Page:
Contenance.

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My great-grandmother was a great influence on me, although I never met her. But I get it from stories my mother who adored her has told me. My favourite one, and the most impressive, gives a wonderful example of what it takes to be cultivated, and maybe more of what a certain upbringing does to you and your morale. She was very particular about the way a table was set. As a middle aged woman, long before the war, I’m talking World War II, she indulged in style, decorated her house beautifully, with no trouble apart from striving for perfection on a daily basis, she would give orders to the few servants she had, and was known for her splendid dinner parties. But it wasn’t just the times and circumstances that made her the lady that she was and to bring her daughter up to be one too in the future, meaning to instruct my grandmother, then a young girl, never to take too much sugar with tea, what unthinkable intemperance, regardless of my grandmother’s sweet tooth of course, so I was told, to force her to sit at the dinner table as if she had swallowed a broomstick and to introduce her to the effects of alcohol, a young lady’s demeanour and virtue mustn’t be compromised by a glass of wine, let alone three, it was her composure, her absolute restraint in everything she did. This would actually not be a story if she hadn’t had to adapt to war times. First of all, that dinner table got lost in ruins, bombs smashed it to pieces, and after the war was over, there was not much food to serve. But no war could ever impinge on her dinner celebrations, they had to meet her demands, it was like an obsession with her. My family was happy to have anything at all, potatoes were a luxury, there weren’t any oysters to sprinkle with lemon juice, meat on the table would be conceived as a mirage, a fata morgana, but she would never eat up, she would always leave something behind on her plate, always, whatever it was, however humble a meal had been prepared, she would leave something to be thrown away, for one could get the impression she’d been hungry, and hunger, oh dear, what a vulgar sensation, how weak a character one would be to adapt to a life in ruins, she might have thought, and so she did not. Never. Quelle contenance.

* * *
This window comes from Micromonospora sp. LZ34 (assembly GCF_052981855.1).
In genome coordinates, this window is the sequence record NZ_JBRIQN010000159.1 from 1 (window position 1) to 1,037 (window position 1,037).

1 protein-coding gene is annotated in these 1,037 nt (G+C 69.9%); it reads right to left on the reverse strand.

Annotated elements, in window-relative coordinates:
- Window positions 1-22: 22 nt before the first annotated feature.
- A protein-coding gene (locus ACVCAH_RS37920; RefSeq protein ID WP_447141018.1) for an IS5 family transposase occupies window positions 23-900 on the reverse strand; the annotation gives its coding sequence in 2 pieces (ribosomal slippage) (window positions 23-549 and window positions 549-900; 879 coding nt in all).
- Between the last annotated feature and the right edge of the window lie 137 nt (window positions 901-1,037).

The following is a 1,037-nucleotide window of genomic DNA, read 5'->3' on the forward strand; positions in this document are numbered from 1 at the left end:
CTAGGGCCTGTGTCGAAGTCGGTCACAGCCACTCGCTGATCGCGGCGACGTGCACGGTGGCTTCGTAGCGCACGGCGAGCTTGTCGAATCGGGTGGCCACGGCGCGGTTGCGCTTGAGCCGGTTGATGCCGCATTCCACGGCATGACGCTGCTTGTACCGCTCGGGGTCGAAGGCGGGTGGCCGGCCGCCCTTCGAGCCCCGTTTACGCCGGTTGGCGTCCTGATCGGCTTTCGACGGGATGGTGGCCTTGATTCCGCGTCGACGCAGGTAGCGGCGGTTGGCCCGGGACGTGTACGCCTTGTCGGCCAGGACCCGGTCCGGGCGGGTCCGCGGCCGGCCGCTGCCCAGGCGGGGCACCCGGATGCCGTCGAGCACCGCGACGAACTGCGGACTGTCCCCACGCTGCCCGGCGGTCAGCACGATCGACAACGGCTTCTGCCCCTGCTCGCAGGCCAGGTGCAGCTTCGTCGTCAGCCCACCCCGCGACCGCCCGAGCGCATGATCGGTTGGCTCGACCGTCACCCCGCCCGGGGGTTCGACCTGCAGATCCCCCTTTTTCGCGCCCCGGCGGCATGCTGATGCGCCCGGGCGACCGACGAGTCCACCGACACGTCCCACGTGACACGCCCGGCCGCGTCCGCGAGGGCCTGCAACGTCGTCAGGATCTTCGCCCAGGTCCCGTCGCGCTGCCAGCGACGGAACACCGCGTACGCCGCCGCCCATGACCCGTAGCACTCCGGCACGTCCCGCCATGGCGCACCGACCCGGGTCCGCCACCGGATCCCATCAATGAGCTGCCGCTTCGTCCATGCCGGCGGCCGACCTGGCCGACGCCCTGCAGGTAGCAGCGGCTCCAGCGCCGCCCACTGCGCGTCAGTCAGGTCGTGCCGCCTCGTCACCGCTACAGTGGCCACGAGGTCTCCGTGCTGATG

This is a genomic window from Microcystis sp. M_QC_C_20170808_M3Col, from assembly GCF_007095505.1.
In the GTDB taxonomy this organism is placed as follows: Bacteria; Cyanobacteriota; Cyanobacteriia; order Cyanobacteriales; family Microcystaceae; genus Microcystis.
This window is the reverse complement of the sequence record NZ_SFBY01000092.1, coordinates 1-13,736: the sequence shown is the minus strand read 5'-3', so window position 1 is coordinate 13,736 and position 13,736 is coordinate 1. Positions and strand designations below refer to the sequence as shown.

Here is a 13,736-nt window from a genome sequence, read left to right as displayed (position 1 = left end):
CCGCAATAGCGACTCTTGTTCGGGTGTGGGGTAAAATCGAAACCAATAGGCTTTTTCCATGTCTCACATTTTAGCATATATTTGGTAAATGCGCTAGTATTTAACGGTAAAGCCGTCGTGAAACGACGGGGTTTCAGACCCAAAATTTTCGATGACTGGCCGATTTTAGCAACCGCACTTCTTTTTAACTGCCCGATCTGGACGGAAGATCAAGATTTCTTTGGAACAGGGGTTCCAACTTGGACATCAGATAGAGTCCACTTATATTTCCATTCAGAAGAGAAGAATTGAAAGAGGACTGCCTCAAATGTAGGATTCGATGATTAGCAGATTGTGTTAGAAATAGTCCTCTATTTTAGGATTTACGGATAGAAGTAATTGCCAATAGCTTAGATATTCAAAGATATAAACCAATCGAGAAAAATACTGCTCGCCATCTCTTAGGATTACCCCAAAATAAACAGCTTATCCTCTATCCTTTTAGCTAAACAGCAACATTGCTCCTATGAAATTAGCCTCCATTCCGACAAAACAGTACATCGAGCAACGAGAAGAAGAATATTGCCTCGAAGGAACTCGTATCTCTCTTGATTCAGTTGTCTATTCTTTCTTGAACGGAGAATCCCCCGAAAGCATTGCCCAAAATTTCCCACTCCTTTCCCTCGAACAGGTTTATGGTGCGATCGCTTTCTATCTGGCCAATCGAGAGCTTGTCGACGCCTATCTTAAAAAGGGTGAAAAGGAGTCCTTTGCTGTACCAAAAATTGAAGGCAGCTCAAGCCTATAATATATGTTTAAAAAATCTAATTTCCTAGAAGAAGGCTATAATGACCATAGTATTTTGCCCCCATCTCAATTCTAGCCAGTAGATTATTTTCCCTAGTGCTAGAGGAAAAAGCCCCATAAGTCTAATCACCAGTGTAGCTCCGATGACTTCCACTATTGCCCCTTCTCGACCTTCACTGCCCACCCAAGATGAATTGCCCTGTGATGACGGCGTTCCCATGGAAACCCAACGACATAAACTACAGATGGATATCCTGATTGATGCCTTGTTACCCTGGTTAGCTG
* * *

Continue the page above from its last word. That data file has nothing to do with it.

I think of her, each time I want to eat something right off the box. And then, I take a plate, or a dish, a beautiful antique glass instead of the dishwasher safe ones, and enjoy it in her style. God bless her.

2 thoughts on “Contenance.

  1. I cannot thank you enough for writing this beautiful tribute to your great-grandmother. I was full of admiration for her wonderful manners and taste and then extremely moved at the dignified way she clung to these to get her through experiences I cannot even begin to imagine. It’s also clear to me that you come from a long line of people with exceptionally good taste and style. I’m sure your great-grandmother would have loved this article. She certainly had ‘contenance’ in spades but also what the French call ‘du cran’, or ‘gumption’ in English. I thought of Kipling’s famous poem ‘If’ and those immortal lines:
    “If you can meet with Triumph and Disaster
    And treat those two impostors just the same;”

    Your best article yet!

    Liked by 1 person

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